As a physician, if you provide quality care to your patients, does it really matter if they don't know who the heck you are?
Researchers at the University of Chicago Medical Center talked to 2,807 patients who were admitted to the hospital during a 15-month period. The patients had been seen by teams of caregivers, including attending physicians, resident physicians, interns, and medical students, were admitted by a night resident, and handed off to other caregivers the following morning. Researchers asked the patients to name the physicians who cared for them and to characterize their understanding of each doctor's role.
Some of you may have seen this study published last week in the Archives of Internal Medicine, but even if you haven't, you can probably guess where this is headed. Seventy-five percent of patients couldn't name a single physician on their care team. What's more, of the 25% who did offer a name, only 40% were correct. Which means, if my questionable math skills aren't failing me, that roughly 90% of the total respondent pool couldn't offer a correct name.
Now, such findings conceivably could be attributed to several different factors. Insufficient patient education processes. Lackluster communication efforts by caregivers. Faulty research methods. Dumb patients.
I'm leaning toward the first two explanations, since there's no reason to believe the research is anything but sound and the patients are anything but smart—especially given another statistic from the study. Fifty-six percent of participants rated their understanding of their physicians' roles as very good or excellent. In other words, although only a small minority of patients knew their physicians' names, a majority said they understood their various caregivers' roles.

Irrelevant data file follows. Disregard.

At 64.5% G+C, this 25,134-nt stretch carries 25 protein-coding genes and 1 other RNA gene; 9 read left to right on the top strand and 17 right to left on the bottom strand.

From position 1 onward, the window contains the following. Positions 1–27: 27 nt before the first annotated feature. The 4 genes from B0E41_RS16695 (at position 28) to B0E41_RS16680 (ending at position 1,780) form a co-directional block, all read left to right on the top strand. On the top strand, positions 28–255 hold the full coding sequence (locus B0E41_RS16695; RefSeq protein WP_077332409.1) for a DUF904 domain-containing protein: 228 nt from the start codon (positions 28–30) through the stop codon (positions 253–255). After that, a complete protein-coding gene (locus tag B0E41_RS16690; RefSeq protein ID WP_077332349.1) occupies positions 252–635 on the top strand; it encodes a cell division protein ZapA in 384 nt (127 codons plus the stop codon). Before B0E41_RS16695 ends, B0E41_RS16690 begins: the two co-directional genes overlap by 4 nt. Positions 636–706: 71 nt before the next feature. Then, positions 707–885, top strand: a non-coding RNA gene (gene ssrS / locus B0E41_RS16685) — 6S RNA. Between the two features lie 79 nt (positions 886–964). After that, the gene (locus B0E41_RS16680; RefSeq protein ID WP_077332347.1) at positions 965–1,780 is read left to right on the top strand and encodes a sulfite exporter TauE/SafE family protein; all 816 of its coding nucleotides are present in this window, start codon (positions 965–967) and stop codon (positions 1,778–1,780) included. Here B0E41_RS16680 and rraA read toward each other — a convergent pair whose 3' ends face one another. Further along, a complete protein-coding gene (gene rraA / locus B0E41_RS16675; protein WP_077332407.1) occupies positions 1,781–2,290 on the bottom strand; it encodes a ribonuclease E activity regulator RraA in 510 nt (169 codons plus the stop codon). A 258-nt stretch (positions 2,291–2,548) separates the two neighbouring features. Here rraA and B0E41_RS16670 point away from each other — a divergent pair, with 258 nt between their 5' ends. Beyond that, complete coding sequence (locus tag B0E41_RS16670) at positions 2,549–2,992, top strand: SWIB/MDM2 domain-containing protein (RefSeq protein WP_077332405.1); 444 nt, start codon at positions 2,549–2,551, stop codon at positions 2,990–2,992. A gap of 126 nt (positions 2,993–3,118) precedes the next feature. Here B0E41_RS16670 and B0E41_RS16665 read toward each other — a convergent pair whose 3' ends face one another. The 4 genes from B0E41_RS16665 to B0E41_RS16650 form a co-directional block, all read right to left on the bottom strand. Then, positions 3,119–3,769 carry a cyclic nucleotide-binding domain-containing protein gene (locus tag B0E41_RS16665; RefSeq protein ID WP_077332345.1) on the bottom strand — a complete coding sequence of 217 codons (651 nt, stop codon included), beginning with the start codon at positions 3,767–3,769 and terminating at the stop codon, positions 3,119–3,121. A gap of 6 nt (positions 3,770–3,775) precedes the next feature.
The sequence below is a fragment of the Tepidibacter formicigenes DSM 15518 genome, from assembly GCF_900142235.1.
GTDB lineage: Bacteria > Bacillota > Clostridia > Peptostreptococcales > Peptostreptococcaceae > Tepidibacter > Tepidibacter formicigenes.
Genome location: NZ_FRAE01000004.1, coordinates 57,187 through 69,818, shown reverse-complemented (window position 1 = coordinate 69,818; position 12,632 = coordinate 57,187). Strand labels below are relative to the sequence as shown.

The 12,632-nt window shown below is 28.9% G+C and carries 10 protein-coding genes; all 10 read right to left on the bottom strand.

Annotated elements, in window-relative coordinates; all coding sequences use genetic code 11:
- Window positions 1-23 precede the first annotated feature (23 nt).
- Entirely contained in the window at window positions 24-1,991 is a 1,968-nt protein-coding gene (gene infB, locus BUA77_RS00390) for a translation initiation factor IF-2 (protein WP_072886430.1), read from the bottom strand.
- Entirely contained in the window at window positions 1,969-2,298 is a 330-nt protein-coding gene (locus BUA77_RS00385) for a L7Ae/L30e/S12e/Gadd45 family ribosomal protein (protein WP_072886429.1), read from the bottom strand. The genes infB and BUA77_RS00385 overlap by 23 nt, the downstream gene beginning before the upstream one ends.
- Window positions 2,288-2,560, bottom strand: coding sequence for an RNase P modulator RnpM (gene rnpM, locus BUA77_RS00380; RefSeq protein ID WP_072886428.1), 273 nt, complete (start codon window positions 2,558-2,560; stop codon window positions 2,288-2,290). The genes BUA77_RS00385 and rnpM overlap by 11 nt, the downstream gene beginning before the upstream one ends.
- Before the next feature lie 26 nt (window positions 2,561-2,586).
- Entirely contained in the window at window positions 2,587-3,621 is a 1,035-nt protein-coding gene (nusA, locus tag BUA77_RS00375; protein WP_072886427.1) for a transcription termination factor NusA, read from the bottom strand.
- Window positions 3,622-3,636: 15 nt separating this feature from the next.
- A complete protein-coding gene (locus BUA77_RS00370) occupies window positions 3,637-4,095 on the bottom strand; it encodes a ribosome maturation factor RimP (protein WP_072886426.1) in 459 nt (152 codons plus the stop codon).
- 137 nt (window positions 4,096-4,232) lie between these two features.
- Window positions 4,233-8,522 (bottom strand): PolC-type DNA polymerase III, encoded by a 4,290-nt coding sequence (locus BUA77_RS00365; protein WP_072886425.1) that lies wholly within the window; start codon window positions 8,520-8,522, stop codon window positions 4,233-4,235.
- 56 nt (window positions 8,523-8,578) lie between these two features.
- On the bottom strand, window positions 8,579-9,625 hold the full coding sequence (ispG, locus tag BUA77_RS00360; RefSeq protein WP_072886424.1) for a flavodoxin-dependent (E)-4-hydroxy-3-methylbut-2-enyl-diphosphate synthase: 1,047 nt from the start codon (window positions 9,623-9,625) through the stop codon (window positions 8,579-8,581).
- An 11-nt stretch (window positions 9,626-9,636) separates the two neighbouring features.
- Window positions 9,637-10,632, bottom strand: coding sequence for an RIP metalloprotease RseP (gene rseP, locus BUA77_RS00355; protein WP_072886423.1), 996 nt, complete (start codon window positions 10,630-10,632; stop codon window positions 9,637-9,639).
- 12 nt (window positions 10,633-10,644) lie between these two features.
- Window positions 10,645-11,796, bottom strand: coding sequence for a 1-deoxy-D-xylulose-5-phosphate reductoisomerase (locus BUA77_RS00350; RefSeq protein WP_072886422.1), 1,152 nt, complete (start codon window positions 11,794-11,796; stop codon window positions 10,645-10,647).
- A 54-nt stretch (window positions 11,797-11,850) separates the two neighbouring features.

That said, isn't it more important that patients understand the various steps of their care and the function of each provider than it is for patients to remember names? "Do you really need to know who your doctor is, or is it more important to know some processes that will help you get at the information you need?" said Ernest Moy, MD, medical officer at the Agency for Healthcare Research and Quality, in a New York Times piece on this subject.
Debatable, of course. I do think these kinds of findings can be symptomatic of a deeper problem: a lack of interventions by providers to ensure patient awareness when multiple handoffs occur. As a patient, I guess I'd like to understand care processes and know my doctor's name. But then again, if I'm a patient who is sick, nervous, and not thinking clearly, a physician could tell me his name three times and tape a photo ID badge to his forehead and I still might not remember his name when asked about it later. Ultimately, if I have a team of physicians caring for me, I would like to know their names—but what I really want to know is that they're good.